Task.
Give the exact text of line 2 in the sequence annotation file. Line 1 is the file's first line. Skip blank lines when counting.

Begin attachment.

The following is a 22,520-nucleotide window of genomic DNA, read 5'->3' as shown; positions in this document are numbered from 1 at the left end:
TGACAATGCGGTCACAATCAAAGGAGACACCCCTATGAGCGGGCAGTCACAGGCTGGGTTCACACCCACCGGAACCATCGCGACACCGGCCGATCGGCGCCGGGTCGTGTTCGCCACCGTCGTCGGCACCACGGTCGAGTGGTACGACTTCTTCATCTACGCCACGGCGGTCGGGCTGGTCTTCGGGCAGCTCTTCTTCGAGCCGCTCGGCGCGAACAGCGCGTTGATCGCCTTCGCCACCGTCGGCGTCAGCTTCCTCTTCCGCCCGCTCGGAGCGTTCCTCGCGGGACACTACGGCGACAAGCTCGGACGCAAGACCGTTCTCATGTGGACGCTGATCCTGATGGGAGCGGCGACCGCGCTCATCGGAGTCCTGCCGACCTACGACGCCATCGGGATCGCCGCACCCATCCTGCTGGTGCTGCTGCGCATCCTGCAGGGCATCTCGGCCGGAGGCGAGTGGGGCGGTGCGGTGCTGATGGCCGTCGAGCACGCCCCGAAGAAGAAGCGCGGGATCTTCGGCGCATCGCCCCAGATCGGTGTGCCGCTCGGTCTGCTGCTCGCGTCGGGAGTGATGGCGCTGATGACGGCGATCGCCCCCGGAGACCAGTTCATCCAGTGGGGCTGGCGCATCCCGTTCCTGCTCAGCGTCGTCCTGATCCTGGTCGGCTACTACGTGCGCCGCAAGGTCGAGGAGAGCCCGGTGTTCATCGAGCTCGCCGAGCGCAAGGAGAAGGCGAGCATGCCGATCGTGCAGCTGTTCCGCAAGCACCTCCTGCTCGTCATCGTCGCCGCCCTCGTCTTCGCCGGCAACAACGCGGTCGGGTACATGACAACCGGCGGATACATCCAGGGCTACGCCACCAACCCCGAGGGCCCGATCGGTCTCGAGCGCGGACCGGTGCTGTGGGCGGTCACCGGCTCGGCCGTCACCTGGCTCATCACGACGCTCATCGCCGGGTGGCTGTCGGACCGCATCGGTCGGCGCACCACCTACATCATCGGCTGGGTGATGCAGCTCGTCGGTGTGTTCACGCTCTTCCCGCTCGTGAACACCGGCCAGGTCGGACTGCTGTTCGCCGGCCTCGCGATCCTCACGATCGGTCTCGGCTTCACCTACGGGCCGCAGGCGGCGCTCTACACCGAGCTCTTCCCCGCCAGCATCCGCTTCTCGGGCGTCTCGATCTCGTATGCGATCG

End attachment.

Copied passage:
TGACAATGCGGTCACAATCAAAGGAGACACCCCTATGAGCGGGCAGTCACAGGCTGGGTTCACACCCACCGGAACCATCGCGACACCGGCCGATCGGCGCCGGGTCGTGTTCGCCACCGTCGTCGGCACCACGGTCGAGTGGTACGACTTCTTCATCTACGCCACGGCGGTCGGGCTGGTCTTCGGGCAGCTCTTCTTCGAGCCGCTCGGCGCGAACAGCGCGTTGATCGCCTTCGCCACCGTCGGCGTCAGCTTCCTCTTCCGCCCGCTCGGAGCGTTCCTCGCGGGACACTACGGCGACAAGCTCGGACGCAAGACCGTTCTCATGTGGACGCTGATCCTGATGGGAGCGGCGACCGCGCTCATCGGAGTCCTGCCGACCTACGACGCCATCGGGATCGCCGCACCCATCCTGCTGGTGCTGCTGCGCATCCTGCAGGGCATCTCGGCCGGAGGCGAGTGGGGCGGTGCGGTGCTGATGGCCGTCGAGCACGCCCCGAAGAAGAAGCGCGGGATCTTCGGCGCATCGCCCCAGATCGGTGTGCCGCTCGGTCTGCTGCTCGCGTCGGGAGTGATGGCGCTGATGACGGCGATCGCCCCCGGAGACCAGTTCATCCAGTGGGGCTGGCGCATCCCGTTCCTGCTCAGCGTCGTCCTGATCCTGGTCGGCTACTACGTGCGCCGCAAGGTCGAGGAGAGCCCGGTGTTCATCGAGCTCGCCGAGCGCAAGGAGAAGGCGAGCATGCCGATCGTGCAGCTGTTCCGCAAGCACCTCCTGCTCGTCATCGTCGCCGCCCTCGTCTTCGCCGGCAACAACGCGGTCGGGTACATGACAACCGGCGGATACATCCAGGGCTACGCCACCAACCCCGAGGGCCCGATCGGTCTCGAGCGCGGACCGGTGCTGTGGGCGGTCACCGGCTCGGCCGTCACCTGGCTCATCACGACGCTCATCGCCGGGTGGCTGTCGGACCGCATCGGTCGGCGCACCACCTACATCATCGGCTGGGTGATGCAGCTCGTCGGTGTGTTCACGCTCTTCCCGCTCGTGAACACCGGCCAGGTCGGACTGCTGTTCGCCGGCCTCGCGATCCTCACGATCGGTCTCGGCTTCACCTACGGGCCGCAGGCGGCGCTCTACACCGAGCTCTTCCCCGCCAGCATCCGCTTCTCGGGCGTCTCGATCTCGTATGCGATCG